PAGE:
Observed on the first Monday in September, Labor Day pays tribute to the contributions and achievements of American workers. It was created by the labor movement in the late 19th century and became a federal holiday in 1894. Labor Day also symbolizes the end of summer for many Americans, and is celebrated with parties, parades and athletic events (The History Channel).
What could be more relaxing than a day of sleeping in, heading to the beach (or the park) for a cookout with the family, and then playing softball on a long afternoon in late summer? To call a day with such a lax agenda “Labor Day” seems ironic unless the roots of the holiday are understood.
According to the U.S. Department of Labor, the holiday was instituted in order to recognize the social and economic achievements of United States workers. (A quickly diminishing species in 2014.)
As to whose idea it was, there is an ongoing debate regarding which famous union leader initiated the first Labor Day: Peter McGuire or Matthew McGuire. Even now, after over one hundred years of celebration, historians cannot agree on which man should get the credit.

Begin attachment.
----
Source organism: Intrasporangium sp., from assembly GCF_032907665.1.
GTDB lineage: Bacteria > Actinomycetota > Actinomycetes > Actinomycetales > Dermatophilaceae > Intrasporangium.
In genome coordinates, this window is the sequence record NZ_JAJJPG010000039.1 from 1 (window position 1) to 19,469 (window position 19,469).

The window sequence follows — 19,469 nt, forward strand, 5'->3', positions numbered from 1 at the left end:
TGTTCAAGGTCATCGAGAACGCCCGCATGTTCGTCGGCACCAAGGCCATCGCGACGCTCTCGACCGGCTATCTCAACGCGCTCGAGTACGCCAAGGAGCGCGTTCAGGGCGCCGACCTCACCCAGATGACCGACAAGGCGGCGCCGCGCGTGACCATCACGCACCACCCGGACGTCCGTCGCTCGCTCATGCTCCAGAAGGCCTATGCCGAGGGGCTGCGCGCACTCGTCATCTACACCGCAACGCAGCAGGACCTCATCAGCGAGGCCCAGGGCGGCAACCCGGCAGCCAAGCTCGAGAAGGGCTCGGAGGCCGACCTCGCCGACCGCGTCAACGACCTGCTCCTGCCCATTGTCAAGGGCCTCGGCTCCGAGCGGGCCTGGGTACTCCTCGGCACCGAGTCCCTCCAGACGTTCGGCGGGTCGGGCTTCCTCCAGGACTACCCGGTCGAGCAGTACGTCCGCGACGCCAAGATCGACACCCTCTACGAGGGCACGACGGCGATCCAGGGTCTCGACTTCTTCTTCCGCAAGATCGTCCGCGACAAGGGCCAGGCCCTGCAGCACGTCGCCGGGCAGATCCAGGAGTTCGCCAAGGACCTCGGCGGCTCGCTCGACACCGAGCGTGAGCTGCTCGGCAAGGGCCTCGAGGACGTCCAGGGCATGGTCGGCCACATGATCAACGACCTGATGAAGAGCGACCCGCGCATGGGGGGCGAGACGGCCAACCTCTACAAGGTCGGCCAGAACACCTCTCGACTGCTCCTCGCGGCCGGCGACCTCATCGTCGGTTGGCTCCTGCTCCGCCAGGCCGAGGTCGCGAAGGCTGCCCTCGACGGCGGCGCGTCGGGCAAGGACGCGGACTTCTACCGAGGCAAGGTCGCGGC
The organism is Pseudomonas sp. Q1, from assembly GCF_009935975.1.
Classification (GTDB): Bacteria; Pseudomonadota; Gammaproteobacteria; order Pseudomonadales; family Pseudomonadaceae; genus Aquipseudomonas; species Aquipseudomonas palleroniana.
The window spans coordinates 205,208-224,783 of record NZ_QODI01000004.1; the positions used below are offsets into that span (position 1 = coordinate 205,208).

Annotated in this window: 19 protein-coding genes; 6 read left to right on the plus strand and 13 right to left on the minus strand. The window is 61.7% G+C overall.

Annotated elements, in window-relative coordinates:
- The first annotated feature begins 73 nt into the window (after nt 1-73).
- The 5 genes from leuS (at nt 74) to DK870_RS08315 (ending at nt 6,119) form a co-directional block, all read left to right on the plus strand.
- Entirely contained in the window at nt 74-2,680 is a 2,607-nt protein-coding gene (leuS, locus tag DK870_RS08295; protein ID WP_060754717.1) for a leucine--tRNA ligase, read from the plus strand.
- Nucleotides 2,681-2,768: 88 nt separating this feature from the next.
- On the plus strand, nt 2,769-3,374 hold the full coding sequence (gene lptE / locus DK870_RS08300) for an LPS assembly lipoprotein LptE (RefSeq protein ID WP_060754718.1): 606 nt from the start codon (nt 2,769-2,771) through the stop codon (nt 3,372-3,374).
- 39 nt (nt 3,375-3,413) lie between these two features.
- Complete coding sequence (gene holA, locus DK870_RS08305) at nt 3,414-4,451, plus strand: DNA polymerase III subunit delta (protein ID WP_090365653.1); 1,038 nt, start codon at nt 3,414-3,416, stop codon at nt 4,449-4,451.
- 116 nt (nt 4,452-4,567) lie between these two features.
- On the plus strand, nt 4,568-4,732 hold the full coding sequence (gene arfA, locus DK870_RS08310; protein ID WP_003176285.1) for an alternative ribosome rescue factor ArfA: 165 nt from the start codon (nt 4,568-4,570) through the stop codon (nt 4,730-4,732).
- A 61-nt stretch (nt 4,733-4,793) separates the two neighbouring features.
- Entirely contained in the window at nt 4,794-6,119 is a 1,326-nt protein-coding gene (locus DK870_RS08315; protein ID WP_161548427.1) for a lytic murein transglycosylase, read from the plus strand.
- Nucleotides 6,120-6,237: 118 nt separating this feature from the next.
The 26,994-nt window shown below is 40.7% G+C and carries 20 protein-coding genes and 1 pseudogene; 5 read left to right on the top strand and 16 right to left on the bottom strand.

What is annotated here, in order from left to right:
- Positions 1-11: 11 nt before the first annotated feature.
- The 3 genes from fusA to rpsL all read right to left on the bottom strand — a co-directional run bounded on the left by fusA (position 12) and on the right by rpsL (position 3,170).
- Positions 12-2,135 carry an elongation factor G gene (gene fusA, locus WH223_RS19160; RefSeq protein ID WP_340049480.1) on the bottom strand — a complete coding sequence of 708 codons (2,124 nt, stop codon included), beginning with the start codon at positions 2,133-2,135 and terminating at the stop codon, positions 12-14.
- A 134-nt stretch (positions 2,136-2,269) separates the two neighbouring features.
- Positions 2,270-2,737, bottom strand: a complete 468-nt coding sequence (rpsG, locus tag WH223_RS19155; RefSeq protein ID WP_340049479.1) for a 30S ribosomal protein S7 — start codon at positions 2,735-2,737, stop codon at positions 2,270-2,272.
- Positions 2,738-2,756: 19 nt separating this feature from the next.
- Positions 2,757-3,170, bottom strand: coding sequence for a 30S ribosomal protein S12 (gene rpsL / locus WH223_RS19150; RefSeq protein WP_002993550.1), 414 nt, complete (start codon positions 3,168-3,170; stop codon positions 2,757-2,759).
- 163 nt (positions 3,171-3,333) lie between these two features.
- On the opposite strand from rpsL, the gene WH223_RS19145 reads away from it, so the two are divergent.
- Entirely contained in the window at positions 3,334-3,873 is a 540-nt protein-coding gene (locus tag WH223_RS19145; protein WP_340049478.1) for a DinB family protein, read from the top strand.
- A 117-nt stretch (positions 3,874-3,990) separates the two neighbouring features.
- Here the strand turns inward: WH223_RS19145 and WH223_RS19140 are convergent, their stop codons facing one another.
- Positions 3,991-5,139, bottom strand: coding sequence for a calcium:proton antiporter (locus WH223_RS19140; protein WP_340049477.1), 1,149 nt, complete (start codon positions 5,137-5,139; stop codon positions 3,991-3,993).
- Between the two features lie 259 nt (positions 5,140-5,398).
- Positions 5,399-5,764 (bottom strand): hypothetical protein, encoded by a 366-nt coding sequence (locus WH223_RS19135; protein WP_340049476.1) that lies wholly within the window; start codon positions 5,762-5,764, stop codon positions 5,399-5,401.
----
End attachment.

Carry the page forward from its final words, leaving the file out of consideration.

But in either event, the first Labor Day was celebrated in 1882, with sporadic celebrations thereafter. It was not until 1909 that a specific day was set aside every year to recognize our nation’s workers. From then on, citizens set aside one day per year not only to rest from their labors but also to recognize the hard work and dedication that has made this country great.
Next week, right before Labor Day weekend, I’ll send you Part 2 in our Labor Day History series, in which we will detail some of the great American workers down through the years.
A mind always employed is always happy. This is the true secret, the grand recipe, for felicity. ~Thomas Jefferson
At *your* service,